no a poice officer is only required to read your Miranda rights when he is about to interrogate you about the crime in question.
No, Miranda Rights do not have to be read during any arrest. Miranda Rights are required prior to an interrogation but have nothing to do with an arrest.
No. A Probation Officer is not a Law Enforcement Officer. Only Law Enforcement Officers are required to give the Miranda Warning.
The Miranda Warning is only issued by a commissioned Law Enforcement Officer. If by "Security Officer", you mean a private security guard, then no, they are never required to issue a Miranda Warning.
Under a standard arrest, the law enforcement officer is required to inform you of what crime you're being arrested for. Unlike what the average police sitcom shows, the Miranda Rights are not required upon arrest, although may be given from time-to-time.
No, you are just told of your Miranda RightsAnother View: In many jurisdictions you are required to sign or initial a card or document to signify that you WERE advised of your rights. If you refuse to sign it, the advising officer AND a witness sign it with a statement that you refused.
If you are arrested, meaning that a reasonable person would feel that he is not free to leave, a police officer must read you your Miranda rights IF he wishes question you and use your statements against you later. The police have no obligation to read you the Miranda rights if they do not wish to question you. The police can use things you say against you if you volunteer them without being asked.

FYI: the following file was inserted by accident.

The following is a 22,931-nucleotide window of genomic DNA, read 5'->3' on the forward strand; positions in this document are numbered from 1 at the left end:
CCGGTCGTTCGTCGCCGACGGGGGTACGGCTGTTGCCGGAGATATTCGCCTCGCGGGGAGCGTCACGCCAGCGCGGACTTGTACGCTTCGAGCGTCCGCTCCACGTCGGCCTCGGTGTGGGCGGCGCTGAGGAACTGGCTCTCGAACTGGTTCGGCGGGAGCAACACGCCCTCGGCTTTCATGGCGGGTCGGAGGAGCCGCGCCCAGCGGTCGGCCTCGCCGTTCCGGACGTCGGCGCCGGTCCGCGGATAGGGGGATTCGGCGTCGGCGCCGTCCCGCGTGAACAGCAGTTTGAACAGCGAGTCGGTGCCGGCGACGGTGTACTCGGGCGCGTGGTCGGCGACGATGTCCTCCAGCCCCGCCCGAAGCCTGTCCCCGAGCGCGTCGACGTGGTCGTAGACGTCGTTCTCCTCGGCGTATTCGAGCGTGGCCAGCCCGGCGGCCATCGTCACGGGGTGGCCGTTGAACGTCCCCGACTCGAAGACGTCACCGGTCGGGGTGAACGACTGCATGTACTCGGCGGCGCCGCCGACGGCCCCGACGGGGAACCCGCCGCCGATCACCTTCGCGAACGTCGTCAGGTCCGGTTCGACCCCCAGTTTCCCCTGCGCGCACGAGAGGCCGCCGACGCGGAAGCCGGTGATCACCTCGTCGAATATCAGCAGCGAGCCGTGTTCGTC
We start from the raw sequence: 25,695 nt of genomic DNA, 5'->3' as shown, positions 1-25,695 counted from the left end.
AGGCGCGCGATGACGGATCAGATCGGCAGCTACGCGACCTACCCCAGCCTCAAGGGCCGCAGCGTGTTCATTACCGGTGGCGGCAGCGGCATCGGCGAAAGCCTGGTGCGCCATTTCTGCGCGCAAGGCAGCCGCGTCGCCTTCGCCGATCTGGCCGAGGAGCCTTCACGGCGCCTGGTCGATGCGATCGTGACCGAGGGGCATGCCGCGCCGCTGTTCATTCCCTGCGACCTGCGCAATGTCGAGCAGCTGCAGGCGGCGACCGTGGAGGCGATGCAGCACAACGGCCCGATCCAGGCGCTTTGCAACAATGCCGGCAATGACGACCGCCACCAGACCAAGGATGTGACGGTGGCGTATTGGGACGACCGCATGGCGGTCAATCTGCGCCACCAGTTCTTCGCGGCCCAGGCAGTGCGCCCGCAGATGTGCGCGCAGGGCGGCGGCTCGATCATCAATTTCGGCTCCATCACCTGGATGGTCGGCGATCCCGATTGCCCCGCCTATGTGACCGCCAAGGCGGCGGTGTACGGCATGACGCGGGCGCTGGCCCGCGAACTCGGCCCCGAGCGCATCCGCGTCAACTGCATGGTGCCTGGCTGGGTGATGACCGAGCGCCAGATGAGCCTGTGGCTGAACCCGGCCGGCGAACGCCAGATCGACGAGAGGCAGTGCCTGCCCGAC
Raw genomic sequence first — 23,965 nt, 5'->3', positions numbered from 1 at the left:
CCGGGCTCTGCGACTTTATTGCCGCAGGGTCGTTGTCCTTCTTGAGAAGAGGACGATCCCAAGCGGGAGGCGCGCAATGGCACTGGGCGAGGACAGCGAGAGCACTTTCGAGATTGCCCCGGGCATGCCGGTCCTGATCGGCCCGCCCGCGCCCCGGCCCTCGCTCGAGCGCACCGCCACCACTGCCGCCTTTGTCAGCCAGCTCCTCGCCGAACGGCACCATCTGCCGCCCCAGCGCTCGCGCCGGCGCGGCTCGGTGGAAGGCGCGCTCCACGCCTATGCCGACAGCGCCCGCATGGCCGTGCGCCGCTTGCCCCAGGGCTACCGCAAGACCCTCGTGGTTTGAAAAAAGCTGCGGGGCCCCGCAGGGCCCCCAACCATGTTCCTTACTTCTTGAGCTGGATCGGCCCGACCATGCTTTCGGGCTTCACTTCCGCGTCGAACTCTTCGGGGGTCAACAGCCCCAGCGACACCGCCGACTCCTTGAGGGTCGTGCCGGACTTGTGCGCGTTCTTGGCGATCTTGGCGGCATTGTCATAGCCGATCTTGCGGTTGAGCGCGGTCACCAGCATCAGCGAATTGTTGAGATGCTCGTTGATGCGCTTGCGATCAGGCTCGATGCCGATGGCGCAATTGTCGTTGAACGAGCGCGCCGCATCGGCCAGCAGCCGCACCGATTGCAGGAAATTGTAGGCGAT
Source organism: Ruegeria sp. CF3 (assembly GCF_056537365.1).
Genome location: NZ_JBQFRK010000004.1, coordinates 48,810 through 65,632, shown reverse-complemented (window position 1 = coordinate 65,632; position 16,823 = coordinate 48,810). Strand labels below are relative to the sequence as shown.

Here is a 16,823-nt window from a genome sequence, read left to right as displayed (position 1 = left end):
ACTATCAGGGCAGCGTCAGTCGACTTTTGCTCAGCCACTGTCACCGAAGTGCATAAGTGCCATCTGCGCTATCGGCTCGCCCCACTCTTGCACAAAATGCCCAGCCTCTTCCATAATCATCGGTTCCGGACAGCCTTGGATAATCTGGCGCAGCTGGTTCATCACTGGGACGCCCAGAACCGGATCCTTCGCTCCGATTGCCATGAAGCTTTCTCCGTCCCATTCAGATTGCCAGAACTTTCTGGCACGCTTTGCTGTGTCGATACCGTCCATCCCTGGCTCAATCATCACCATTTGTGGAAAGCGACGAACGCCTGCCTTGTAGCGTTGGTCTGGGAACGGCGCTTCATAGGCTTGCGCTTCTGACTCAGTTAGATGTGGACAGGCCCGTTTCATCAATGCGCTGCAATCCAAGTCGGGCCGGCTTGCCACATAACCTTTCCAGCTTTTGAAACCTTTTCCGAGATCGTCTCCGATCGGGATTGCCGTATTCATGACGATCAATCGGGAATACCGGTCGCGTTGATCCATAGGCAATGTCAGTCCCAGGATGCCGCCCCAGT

No, you are detained. The officer is required to inform you when you are under arrest.
Police are required to inform the individual of why they're being arrested. Otherwise, the officer is not required to say anything.
You may be arrested. You are required to provide correct ID when lawfully stopped.
Don't resist the officer - listen attentively as you are read your Miranda Rights (YOU will have to make the decision as to whether you wish to speak to the officer, or not) - retain an attorney - be guided by his advice - do not miss any court ordered hearings.
If you are being arrested, you should be read your Miranda rights. Up to that point, the officer may ask you questions without reading you your rights. You are not obligated to answer any questions beyond identifying yourself.